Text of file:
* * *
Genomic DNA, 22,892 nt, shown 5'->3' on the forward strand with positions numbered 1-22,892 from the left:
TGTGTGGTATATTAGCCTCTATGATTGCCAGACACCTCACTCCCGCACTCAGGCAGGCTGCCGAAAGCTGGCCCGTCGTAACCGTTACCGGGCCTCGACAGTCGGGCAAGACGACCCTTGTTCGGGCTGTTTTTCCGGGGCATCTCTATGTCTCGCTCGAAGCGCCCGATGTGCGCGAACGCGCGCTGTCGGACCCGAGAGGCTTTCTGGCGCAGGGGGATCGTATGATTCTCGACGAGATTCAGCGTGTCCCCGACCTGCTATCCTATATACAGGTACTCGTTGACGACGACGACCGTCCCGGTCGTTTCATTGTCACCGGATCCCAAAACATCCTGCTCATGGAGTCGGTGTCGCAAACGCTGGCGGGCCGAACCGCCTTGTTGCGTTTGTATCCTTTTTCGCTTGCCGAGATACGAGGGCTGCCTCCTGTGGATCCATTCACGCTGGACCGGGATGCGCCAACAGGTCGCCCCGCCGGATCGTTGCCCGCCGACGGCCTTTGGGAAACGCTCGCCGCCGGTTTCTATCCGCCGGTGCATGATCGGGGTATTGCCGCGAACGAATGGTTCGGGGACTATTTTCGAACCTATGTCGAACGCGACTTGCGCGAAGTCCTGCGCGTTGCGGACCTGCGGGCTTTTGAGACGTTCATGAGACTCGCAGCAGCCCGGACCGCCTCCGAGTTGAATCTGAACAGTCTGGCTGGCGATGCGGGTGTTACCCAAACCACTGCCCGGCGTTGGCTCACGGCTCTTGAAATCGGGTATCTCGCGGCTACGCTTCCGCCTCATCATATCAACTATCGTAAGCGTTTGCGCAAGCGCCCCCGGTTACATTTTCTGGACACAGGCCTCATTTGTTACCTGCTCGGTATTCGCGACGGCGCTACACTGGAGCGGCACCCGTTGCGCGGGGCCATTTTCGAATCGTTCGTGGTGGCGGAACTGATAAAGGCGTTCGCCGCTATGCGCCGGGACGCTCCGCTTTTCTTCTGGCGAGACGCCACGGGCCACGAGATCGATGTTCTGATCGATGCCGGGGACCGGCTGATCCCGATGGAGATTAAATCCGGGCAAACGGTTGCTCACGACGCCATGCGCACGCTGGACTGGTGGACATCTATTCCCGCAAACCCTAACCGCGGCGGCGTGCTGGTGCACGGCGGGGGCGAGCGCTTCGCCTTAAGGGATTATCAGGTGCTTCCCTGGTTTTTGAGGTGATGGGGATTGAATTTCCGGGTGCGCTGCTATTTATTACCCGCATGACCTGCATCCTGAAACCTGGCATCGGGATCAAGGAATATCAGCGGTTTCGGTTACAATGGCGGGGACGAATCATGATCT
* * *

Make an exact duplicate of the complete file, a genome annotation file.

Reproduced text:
Genomic DNA, 22,892 nt, shown 5'->3' on the forward strand with positions numbered 1-22,892 from the left:
TGTGTGGTATATTAGCCTCTATGATTGCCAGACACCTCACTCCCGCACTCAGGCAGGCTGCCGAAAGCTGGCCCGTCGTAACCGTTACCGGGCCTCGACAGTCGGGCAAGACGACCCTTGTTCGGGCTGTTTTTCCGGGGCATCTCTATGTCTCGCTCGAAGCGCCCGATGTGCGCGAACGCGCGCTGTCGGACCCGAGAGGCTTTCTGGCGCAGGGGGATCGTATGATTCTCGACGAGATTCAGCGTGTCCCCGACCTGCTATCCTATATACAGGTACTCGTTGACGACGACGACCGTCCCGGTCGTTTCATTGTCACCGGATCCCAAAACATCCTGCTCATGGAGTCGGTGTCGCAAACGCTGGCGGGCCGAACCGCCTTGTTGCGTTTGTATCCTTTTTCGCTTGCCGAGATACGAGGGCTGCCTCCTGTGGATCCATTCACGCTGGACCGGGATGCGCCAACAGGTCGCCCCGCCGGATCGTTGCCCGCCGACGGCCTTTGGGAAACGCTCGCCGCCGGTTTCTATCCGCCGGTGCATGATCGGGGTATTGCCGCGAACGAATGGTTCGGGGACTATTTTCGAACCTATGTCGAACGCGACTTGCGCGAAGTCCTGCGCGTTGCGGACCTGCGGGCTTTTGAGACGTTCATGAGACTCGCAGCAGCCCGGACCGCCTCCGAGTTGAATCTGAACAGTCTGGCTGGCGATGCGGGTGTTACCCAAACCACTGCCCGGCGTTGGCTCACGGCTCTTGAAATCGGGTATCTCGCGGCTACGCTTCCGCCTCATCATATCAACTATCGTAAGCGTTTGCGCAAGCGCCCCCGGTTACATTTTCTGGACACAGGCCTCATTTGTTACCTGCTCGGTATTCGCGACGGCGCTACACTGGAGCGGCACCCGTTGCGCGGGGCCATTTTCGAATCGTTCGTGGTGGCGGAACTGATAAAGGCGTTCGCCGCTATGCGCCGGGACGCTCCGCTTTTCTTCTGGCGAGACGCCACGGGCCACGAGATCGATGTTCTGATCGATGCCGGGGACCGGCTGATCCCGATGGAGATTAAATCCGGGCAAACGGTTGCTCACGACGCCATGCGCACGCTGGACTGGTGGACATCTATTCCCGCAAACCCTAACCGCGGCGGCGTGCTGGTGCACGGCGGGGGCGAGCGCTTCGCCTTAAGGGATTATCAGGTGCTTCCCTGGTTTTTGAGGTGATGGGGATTGAATTTCCGGGTGCGCTGCTATTTATTACCCGCATGACCTGCATCCTGAAACCTGGCATCGGGATCAAGGAATATCAGCGGTTTCGGTTACAATGGCGGGGACGAATCATGATCT